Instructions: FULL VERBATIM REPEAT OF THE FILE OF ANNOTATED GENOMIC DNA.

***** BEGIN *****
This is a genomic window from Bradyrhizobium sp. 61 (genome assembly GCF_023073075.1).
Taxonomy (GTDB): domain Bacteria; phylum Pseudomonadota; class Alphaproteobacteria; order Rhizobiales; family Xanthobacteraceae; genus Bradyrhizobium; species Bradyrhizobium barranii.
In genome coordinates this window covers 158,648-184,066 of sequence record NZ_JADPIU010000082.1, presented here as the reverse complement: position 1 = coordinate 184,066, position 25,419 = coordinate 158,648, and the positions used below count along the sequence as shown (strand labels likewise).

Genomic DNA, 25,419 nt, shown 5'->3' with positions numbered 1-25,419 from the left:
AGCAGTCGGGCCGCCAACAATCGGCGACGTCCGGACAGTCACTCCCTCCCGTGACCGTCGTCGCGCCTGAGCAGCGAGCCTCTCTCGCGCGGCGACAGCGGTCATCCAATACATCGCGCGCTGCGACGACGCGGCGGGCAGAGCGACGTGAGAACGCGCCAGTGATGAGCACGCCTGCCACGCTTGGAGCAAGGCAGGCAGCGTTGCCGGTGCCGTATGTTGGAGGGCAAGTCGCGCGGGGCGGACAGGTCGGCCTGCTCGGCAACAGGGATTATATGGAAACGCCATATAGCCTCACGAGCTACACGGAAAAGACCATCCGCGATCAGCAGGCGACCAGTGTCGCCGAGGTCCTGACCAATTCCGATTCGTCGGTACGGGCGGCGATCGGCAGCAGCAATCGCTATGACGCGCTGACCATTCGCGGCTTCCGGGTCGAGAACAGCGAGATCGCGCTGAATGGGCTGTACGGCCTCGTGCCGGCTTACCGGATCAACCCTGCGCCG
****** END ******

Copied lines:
This is a genomic window from Bradyrhizobium sp. 61 (genome assembly GCF_023073075.1).
Taxonomy (GTDB): domain Bacteria; phylum Pseudomonadota; class Alphaproteobacteria; order Rhizobiales; family Xanthobacteraceae; genus Bradyrhizobium; species Bradyrhizobium barranii.
In genome coordinates this window covers 158,648-184,066 of sequence record NZ_JADPIU010000082.1, presented here as the reverse complement: position 1 = coordinate 184,066, position 25,419 = coordinate 158,648, and the positions used below count along the sequence as shown (strand labels likewise).

Genomic DNA, 25,419 nt, shown 5'->3' with positions numbered 1-25,419 from the left:
AGCAGTCGGGCCGCCAACAATCGGCGACGTCCGGACAGTCACTCCCTCCCGTGACCGTCGTCGCGCCTGAGCAGCGAGCCTCTCTCGCGCGGCGACAGCGGTCATCCAATACATCGCGCGCTGCGACGACGCGGCGGGCAGAGCGACGTGAGAACGCGCCAGTGATGAGCACGCCTGCCACGCTTGGAGCAAGGCAGGCAGCGTTGCCGGTGCCGTATGTTGGAGGGCAAGTCGCGCGGGGCGGACAGGTCGGCCTGCTCGGCAACAGGGATTATATGGAAACGCCATATAGCCTCACGAGCTACACGGAAAAGACCATCCGCGATCAGCAGGCGACCAGTGTCGCCGAGGTCCTGACCAATTCCGATTCGTCGGTACGGGCGGCGATCGGCAGCAGCAATCGCTATGACGCGCTGACCATTCGCGGCTTCCGGGTCGAGAACAGCGAGATCGCGCTGAATGGGCTGTACGGCCTCGTGCCGGCTTACCGGATCAACCCTGCGCCG